Objective. Something toward which work is to be directed, a strategic position to be
attained, a purpose to be achieved, a result to be obtained, a product to be produced, or
a service to be performed.
Opportunity. A risk that would have a positive effect on one or more project
objectives.
Organizational Breakdown Structure (OBS). A hierarchical representation of the
project organization, which illustrates the relationship between project activities and
the organizational units that will perform those activities.
Organizational Process Assets (OPA). Plans, processes, policies, procedures, and
knowledge bases that are specific to and used by the performing organization.
Osmotic Communication. Means of receiving information without direct
communication by overhearing and through nonverbal cues.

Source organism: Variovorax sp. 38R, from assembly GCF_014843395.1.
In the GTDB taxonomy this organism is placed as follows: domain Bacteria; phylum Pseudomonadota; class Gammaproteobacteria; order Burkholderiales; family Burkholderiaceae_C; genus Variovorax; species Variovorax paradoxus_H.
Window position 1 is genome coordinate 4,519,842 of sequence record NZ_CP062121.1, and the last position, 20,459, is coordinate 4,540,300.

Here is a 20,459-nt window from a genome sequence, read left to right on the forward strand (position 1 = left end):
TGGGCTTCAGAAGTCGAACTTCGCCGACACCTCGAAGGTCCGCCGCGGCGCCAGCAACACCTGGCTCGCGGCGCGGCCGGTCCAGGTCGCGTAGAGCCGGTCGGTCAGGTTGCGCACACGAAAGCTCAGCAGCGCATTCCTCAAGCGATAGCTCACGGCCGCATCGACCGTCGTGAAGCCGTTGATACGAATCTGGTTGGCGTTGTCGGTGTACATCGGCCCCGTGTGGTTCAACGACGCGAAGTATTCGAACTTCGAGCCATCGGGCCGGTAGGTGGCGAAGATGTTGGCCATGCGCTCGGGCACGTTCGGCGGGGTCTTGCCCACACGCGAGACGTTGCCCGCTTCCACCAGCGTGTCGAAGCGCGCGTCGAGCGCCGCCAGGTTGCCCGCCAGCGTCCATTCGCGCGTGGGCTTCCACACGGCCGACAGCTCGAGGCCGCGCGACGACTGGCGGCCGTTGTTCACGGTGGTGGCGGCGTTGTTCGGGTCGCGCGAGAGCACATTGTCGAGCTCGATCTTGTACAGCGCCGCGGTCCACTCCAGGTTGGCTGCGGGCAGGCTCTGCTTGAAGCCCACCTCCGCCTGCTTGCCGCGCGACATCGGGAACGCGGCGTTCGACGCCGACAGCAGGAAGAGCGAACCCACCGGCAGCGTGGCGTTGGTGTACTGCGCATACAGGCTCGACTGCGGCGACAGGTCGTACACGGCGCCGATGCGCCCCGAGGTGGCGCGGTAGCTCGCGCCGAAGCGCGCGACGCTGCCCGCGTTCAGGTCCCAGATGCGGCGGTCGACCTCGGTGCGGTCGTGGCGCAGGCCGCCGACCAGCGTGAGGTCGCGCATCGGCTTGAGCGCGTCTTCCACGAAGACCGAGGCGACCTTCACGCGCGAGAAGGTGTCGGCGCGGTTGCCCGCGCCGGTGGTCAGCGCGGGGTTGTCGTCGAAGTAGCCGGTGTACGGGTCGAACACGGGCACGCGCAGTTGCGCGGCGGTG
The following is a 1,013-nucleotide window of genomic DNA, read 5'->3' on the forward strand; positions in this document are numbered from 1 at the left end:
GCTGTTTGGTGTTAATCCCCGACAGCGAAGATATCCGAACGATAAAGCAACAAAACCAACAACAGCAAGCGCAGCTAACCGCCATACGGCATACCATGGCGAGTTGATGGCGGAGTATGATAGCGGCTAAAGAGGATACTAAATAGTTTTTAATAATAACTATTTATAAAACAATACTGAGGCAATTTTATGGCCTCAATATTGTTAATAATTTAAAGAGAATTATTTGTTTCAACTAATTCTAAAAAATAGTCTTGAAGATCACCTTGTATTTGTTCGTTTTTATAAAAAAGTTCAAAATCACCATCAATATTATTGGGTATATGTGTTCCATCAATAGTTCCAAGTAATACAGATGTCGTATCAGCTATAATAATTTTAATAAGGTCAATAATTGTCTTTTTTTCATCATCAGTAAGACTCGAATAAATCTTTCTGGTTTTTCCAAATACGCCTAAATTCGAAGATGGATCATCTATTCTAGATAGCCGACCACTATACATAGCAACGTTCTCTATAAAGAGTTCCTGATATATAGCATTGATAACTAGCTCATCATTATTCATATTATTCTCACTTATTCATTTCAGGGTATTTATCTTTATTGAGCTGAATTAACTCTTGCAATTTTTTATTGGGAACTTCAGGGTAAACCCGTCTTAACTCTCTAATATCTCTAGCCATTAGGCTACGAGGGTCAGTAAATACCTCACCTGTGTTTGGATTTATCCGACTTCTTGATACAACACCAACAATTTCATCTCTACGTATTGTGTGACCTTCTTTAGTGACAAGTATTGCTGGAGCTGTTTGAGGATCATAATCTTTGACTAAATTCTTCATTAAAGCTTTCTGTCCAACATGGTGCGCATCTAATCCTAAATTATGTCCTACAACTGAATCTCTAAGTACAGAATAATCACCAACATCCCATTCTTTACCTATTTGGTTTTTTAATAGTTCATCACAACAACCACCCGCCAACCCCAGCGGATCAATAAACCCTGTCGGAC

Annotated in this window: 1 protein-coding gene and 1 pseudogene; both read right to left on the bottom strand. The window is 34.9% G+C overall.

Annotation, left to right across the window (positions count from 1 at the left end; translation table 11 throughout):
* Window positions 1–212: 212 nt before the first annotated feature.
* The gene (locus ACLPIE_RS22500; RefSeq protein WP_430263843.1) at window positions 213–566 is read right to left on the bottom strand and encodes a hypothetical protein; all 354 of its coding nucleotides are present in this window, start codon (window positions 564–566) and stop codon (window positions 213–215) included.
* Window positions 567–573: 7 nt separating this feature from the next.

Outcome. An end result or consequence of a process or project.
Parametric Estimating. An estimating method in which an algorithm is used to
calculate cost or duration based on historical data and project parameters.
Performance Measurement Baseline (PMB). Integrated scope, schedule, and cost
316baselines used for comparison to manage, measure, and control project execution.
Phase Gate. A review at the end of a phase in which a decision is made to continue to
the next phase, to continue with modification, or to end a project or program.
Plan. A proposed means of accomplishing something.
Planned Value (PV). The authorized budget assigned to scheduled work.
Planning Performance Domain. The performance domain that addresses activities
and functions associated with the initial, ongoing, and evolving organization and
coordination necessary for delivering project deliverables and results.
Planning Process Group. Those processes required to establish the scope of the
project, refine the objectives, and define the course of action required to attain the
objectives that the project was undertaken to achieve.
Portfolio. Projects, programs, subsidiary portfolios, and operations managed as a
group to achieve strategic objectives.
Portfolio Management. The centralized management of one or more portfolios to